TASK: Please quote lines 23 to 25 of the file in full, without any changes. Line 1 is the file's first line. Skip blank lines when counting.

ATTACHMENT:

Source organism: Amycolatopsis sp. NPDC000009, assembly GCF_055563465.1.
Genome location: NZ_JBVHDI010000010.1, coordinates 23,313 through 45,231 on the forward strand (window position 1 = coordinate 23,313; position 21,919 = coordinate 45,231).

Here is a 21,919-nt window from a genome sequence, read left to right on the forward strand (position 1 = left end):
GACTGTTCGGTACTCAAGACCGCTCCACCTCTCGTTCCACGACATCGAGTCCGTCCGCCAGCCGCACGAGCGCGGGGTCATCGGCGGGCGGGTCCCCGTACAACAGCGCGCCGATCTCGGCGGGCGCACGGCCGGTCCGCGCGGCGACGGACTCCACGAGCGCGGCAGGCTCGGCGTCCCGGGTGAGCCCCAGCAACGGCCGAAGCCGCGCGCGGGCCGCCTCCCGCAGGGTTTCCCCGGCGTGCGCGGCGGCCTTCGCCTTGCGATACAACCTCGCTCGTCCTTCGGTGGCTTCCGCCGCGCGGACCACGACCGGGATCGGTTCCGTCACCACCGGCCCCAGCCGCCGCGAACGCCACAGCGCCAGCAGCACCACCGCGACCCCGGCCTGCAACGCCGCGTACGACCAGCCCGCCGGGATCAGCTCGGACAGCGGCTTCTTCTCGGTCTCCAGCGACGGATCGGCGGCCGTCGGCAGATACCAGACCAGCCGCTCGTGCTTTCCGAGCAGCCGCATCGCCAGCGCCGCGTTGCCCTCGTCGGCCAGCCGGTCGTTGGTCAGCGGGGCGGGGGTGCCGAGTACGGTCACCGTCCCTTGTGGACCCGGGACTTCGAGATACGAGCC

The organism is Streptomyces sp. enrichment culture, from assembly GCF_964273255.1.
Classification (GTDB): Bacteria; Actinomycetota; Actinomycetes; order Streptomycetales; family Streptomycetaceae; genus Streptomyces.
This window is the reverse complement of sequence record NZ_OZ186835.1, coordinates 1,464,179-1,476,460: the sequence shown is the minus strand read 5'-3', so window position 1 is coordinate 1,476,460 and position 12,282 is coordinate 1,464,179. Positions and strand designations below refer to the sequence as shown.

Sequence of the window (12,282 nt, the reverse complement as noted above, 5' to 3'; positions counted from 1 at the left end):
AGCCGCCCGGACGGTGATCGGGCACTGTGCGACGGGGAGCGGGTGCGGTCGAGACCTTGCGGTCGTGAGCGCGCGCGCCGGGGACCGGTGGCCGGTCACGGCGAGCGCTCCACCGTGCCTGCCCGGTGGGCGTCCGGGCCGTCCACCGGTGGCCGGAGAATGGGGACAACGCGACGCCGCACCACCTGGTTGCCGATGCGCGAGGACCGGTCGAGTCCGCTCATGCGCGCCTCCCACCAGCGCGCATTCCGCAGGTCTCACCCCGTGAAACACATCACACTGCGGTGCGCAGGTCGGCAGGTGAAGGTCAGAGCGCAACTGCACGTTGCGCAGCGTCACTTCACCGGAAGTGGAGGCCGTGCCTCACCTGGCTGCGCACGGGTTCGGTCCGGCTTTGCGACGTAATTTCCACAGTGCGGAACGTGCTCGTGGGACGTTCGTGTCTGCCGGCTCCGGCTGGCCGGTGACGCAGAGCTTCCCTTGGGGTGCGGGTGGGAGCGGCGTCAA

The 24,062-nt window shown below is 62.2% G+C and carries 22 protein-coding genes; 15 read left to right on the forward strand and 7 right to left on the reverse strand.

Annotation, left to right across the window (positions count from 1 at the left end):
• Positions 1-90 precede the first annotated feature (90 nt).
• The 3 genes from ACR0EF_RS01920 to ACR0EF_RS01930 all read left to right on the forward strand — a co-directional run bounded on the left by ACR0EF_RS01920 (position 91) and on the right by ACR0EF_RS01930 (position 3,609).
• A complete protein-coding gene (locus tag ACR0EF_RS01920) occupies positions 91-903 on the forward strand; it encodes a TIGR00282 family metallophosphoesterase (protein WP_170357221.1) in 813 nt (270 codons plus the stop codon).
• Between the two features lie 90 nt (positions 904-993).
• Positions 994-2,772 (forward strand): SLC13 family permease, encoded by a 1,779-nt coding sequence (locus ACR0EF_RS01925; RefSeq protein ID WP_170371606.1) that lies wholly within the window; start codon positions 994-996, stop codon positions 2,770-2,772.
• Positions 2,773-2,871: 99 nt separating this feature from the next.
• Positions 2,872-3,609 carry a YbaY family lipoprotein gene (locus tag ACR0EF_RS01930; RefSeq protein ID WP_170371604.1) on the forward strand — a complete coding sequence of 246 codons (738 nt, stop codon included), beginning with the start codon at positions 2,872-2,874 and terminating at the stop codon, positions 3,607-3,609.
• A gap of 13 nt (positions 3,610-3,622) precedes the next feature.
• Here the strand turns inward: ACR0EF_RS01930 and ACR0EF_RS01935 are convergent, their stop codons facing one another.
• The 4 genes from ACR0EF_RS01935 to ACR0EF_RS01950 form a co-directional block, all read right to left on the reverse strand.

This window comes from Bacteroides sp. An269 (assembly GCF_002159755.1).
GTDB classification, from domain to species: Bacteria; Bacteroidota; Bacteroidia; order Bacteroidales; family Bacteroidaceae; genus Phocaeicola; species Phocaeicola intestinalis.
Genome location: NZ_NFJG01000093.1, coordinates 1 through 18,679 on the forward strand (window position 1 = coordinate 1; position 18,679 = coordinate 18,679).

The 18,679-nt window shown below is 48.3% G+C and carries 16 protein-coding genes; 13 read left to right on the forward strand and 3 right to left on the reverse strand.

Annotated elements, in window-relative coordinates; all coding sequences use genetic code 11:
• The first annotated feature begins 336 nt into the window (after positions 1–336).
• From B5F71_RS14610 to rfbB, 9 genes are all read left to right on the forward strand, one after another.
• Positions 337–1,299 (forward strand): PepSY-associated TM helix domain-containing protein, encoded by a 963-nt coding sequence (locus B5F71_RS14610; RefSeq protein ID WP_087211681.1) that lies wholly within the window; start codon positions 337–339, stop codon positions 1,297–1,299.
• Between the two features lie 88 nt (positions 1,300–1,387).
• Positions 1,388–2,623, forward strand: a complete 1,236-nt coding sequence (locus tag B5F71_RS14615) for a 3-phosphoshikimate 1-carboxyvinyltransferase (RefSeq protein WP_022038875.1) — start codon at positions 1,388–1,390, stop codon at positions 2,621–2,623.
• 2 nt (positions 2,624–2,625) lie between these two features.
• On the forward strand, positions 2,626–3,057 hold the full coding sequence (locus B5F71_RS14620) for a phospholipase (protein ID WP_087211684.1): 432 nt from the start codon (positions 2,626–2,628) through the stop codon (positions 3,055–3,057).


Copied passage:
GTDB classification, from domain to species: Bacteria; Bacteroidota; Bacteroidia; order Bacteroidales; family Bacteroidaceae; genus Phocaeicola; species Phocaeicola intestinalis.
Genome location: NZ_NFJG01000093.1, coordinates 1 through 18,679 on the forward strand (window position 1 = coordinate 1; position 18,679 = coordinate 18,679).

The 18,679-nt window shown below is 48.3% G+C and carries 16 protein-coding genes; 13 read left to right on the forward strand and 3 right to left on the reverse strand.